It's hard to think of oneself as a blessing to others. Or at least, it's hard for me to think of myself that way. It feels like I'm bragging that I'm just so fantastic and everyone is lucky to know me/work with me, which is not what I want to say at all. And I'm pretty sure that's not what Jesus meant either. I think it means that we all have different talents and abilities, which God has blessed us with. And if we don't do something with those talents and abilities, we're not sharing the blessings of God. Many people this year have told me that I am gifted in languages. At first, I struggled with this compliment, because I can only speak two languages (which, in America may be impressive, but anywhere else is not so impressive). But, I think my language ability and understanding combined with my love of teaching/sharing with others has made it my blessing for the SalZH school.

I also feel extremely blessed to have been here for a year. I don't remember ever dreaming as a child of going abroad and exploring the world, but I remember always thinking world travelers had pretty cool lives. I am blessed to have gotten to know the fantastic people I have met here and to have learned more about different ways of life or traditions. And I feel like these measly words don't even come close to expressing my gratitude for this year. I am so thankful I've had this opportunity to be here, and although I'm sad to be going home, I'm excited to share everything I've learned here with my future students in South Carolina. I hope I can use this experience to be a blessing to my SC students.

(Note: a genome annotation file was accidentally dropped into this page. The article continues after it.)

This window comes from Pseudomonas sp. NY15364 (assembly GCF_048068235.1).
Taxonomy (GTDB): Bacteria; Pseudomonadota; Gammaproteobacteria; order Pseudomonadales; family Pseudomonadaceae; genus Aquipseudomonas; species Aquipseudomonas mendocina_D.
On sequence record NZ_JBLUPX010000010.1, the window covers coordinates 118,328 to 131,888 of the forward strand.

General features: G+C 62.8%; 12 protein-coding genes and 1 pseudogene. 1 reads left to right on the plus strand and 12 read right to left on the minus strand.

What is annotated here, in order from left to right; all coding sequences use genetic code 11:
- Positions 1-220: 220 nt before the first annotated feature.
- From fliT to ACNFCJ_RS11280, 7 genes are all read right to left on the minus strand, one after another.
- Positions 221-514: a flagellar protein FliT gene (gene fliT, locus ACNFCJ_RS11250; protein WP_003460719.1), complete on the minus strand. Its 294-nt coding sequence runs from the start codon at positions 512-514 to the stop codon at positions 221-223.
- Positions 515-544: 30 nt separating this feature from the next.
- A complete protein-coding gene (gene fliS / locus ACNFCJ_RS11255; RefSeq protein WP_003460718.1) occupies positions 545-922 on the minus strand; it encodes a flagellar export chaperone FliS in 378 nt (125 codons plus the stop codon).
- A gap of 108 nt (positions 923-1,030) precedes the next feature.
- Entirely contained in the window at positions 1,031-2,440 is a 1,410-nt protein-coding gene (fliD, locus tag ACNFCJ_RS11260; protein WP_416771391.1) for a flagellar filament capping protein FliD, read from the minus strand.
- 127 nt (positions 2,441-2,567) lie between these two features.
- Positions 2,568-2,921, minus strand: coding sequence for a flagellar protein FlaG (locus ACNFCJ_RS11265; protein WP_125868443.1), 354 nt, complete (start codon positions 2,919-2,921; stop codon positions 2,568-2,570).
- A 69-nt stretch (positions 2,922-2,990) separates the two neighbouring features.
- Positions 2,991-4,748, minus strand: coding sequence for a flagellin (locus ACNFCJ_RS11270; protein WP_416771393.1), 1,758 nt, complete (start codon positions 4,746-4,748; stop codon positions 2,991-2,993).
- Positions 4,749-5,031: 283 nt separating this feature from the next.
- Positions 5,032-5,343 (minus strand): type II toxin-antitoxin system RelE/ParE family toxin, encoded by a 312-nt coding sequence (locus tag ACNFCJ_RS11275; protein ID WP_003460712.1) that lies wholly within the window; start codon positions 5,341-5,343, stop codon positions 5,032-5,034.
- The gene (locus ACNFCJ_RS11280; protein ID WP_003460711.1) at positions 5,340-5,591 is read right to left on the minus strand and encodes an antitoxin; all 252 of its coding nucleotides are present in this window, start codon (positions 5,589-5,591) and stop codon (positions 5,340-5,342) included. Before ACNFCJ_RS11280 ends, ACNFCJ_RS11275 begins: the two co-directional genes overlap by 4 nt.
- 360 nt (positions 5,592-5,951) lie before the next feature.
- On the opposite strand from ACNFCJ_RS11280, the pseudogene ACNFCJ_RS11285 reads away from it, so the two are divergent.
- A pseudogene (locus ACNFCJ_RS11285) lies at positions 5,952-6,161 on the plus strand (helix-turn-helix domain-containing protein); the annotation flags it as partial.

I think this is my final post from Switzerland, as I don't have much time left and I plan to spend as much time OFF the computer and WITH Dorina tomorrow ;-) But I am planning on posting a reflection post once I'm home...so stay tuned :-)

See you on the other side of the Atlantic.


The Final Days

Today is July 1, and that means I have fifteen days left in Switzerland. It's quite hard to wrap my brain around. How did I get here so fast? How has it been nearly a year already? When I think back to what I was doing a year ago from today, I was working full-time at Stanley Steemer with also two weeks until I was done. I was mentally preparing to leave Grand Rapids and to say goodbye to my GR friends and the city I'd grown to love over the past five years. And now, I'm back to that state of mind. Back to the preparations of saying goodbye. Trying to squeeze in every last goodbye and fun thing possible before leaving. It's bittersweet; so very, very bittersweet.